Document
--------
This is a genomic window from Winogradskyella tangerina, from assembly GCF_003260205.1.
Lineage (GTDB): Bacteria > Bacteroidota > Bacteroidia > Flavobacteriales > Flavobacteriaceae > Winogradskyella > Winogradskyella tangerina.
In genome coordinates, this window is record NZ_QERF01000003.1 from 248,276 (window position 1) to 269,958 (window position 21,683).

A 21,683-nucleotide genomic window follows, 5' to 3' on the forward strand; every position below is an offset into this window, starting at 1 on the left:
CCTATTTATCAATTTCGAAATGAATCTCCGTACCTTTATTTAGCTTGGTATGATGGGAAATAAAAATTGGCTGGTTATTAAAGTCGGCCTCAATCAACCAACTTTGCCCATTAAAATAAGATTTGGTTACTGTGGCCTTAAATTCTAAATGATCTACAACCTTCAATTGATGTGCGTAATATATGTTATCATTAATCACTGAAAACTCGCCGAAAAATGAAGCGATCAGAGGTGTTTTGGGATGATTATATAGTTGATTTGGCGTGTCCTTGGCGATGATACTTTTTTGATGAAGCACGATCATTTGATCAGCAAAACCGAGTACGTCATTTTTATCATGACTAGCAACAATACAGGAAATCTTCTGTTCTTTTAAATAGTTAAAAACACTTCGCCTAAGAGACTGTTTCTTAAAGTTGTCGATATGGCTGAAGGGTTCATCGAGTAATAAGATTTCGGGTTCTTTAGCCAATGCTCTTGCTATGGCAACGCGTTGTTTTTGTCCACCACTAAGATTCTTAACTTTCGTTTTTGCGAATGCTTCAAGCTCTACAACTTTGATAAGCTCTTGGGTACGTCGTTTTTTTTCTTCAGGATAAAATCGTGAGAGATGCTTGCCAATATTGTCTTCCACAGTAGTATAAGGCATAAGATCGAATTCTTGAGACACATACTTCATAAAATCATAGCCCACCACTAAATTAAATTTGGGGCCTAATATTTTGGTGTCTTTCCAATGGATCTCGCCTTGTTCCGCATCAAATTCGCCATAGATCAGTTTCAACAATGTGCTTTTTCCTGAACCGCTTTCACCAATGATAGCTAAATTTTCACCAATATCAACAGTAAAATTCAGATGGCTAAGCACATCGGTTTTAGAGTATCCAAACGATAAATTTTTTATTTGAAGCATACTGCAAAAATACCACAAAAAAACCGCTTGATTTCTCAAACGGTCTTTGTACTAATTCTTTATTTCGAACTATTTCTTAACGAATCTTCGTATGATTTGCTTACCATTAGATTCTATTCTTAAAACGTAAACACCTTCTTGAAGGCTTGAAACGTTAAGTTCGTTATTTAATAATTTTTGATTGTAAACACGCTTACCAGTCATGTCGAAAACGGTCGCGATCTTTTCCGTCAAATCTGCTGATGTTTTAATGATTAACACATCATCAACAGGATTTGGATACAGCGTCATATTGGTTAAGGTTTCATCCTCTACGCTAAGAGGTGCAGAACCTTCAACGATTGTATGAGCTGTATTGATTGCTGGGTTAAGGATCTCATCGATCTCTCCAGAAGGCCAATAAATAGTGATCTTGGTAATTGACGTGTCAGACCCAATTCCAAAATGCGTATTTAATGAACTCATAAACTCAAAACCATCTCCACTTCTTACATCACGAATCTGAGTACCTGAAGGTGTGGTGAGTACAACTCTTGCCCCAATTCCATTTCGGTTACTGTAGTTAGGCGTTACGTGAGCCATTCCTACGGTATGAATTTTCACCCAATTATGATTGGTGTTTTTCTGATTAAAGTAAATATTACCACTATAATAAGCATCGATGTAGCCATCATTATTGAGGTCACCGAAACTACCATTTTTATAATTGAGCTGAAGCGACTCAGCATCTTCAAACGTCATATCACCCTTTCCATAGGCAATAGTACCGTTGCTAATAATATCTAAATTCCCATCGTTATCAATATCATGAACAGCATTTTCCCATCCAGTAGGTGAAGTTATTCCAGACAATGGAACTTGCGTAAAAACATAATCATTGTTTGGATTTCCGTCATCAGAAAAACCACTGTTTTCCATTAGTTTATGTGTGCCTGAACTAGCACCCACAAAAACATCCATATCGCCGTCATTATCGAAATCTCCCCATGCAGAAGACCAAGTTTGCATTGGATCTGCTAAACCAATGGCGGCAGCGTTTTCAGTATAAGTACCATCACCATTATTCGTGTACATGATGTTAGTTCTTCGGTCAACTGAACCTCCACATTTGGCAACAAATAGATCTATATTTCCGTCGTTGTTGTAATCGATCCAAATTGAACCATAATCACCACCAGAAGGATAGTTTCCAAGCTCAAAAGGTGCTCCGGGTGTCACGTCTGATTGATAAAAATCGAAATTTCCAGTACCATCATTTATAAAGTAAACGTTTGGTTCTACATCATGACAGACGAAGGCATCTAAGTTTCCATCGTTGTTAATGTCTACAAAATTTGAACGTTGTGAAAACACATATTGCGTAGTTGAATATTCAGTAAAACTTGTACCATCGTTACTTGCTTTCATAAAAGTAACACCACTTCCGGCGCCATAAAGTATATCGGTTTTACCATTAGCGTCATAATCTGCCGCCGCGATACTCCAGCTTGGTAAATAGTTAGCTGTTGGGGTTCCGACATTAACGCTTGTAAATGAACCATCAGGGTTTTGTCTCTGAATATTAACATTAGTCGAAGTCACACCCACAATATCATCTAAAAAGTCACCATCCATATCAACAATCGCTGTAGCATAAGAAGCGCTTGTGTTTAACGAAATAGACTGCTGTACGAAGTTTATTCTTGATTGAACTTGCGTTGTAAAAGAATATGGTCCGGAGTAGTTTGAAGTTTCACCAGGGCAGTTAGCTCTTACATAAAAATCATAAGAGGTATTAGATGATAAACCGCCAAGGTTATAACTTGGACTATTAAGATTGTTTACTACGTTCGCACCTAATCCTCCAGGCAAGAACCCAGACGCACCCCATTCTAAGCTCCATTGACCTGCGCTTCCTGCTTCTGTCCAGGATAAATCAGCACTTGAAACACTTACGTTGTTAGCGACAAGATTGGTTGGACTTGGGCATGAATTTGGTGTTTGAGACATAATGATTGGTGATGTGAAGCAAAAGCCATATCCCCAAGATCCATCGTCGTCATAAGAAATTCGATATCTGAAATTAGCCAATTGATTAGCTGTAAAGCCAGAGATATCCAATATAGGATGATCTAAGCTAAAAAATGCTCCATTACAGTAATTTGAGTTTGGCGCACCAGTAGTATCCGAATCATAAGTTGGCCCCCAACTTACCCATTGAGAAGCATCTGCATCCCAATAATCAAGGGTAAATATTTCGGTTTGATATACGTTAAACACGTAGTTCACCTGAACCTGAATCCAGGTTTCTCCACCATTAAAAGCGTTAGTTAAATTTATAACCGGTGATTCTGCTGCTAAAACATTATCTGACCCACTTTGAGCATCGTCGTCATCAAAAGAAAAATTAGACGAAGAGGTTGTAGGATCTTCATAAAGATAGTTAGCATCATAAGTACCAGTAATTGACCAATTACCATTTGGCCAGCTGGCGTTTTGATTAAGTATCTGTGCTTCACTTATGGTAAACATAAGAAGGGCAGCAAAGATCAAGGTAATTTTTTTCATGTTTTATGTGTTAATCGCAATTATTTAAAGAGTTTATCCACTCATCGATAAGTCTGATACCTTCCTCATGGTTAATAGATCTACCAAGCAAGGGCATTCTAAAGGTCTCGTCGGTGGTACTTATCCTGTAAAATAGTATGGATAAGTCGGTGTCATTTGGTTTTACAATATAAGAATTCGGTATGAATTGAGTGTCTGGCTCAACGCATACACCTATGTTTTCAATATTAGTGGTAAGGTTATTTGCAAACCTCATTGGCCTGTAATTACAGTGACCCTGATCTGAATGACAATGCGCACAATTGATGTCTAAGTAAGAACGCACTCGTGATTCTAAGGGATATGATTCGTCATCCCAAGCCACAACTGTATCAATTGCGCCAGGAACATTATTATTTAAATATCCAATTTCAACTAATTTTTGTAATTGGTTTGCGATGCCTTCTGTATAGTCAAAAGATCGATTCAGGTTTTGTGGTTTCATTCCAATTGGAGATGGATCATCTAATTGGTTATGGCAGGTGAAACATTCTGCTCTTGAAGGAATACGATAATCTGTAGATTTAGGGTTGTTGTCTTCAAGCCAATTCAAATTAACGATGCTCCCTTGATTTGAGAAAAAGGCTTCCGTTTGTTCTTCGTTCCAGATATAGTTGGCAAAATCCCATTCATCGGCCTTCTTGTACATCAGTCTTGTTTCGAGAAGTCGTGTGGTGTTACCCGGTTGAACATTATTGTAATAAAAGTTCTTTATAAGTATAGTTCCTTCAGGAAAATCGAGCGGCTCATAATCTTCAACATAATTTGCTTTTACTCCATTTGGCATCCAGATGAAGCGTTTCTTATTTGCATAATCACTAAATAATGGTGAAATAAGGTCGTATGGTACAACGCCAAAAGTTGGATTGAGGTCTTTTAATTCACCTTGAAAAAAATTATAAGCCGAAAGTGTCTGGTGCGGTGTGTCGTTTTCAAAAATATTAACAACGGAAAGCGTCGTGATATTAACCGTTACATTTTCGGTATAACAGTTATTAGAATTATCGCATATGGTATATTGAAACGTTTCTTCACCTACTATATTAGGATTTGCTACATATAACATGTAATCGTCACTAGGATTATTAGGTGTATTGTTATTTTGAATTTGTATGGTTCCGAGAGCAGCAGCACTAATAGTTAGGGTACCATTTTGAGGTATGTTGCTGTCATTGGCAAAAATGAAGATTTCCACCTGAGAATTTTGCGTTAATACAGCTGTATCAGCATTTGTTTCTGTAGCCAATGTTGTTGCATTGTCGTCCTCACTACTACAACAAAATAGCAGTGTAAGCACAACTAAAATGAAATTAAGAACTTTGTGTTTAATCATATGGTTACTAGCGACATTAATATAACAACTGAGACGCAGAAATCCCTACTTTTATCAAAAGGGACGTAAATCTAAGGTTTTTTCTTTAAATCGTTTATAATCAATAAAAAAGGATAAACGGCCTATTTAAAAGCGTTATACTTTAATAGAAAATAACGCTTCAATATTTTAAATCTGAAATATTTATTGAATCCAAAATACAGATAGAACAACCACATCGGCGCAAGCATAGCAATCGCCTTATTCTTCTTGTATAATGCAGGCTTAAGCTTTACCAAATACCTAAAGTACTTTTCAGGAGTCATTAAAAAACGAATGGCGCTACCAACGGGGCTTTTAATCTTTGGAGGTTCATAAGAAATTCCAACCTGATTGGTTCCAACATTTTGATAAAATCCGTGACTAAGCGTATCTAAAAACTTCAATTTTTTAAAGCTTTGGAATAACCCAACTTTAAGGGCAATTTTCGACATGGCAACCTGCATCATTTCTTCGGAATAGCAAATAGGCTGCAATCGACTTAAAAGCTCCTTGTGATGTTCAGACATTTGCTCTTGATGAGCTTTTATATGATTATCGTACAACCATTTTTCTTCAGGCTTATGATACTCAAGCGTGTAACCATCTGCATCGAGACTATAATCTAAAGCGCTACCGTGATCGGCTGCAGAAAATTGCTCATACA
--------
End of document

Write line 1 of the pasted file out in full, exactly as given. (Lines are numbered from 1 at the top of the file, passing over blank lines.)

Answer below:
This is a genomic window from Winogradskyella tangerina, from assembly GCF_003260205.1.